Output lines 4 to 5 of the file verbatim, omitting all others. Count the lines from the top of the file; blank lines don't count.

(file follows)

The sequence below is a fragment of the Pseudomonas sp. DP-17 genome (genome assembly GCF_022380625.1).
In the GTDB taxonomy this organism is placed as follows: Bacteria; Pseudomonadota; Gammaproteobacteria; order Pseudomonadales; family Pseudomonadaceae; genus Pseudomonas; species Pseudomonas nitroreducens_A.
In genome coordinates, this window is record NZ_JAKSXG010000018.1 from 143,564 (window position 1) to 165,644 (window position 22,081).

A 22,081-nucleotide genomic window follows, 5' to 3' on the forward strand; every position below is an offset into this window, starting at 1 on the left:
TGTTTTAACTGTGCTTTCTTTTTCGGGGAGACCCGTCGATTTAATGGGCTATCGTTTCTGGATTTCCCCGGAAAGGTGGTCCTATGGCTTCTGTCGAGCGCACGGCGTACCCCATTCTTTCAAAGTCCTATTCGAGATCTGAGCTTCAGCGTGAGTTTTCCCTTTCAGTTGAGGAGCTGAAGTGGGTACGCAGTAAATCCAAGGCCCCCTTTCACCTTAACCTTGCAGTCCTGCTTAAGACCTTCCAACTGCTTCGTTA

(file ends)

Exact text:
A 22,081-nucleotide genomic window follows, 5' to 3' on the forward strand; every position below is an offset into this window, starting at 1 on the left:
TGTTTTAACTGTGCTTTCTTTTTCGGGGAGACCCGTCGATTTAATGGGCTATCGTTTCTGGATTTCCCCGGAAAGGTGGTCCTATGGCTTCTGTCGAGCGCACGGCGTACCCCATTCTTTCAAAGTCCTATTCGAGATCTGAGCTTCAGCGTGAGTTTTCCCTTTCAGTTGAGGAGCTGAAGTGGGTACGCAGTAAATCCAAGGCCCCCTTTCACCTTAACCTTGCAGTCCTGCTTAAGACCTTCCAACTGCTTCGTTA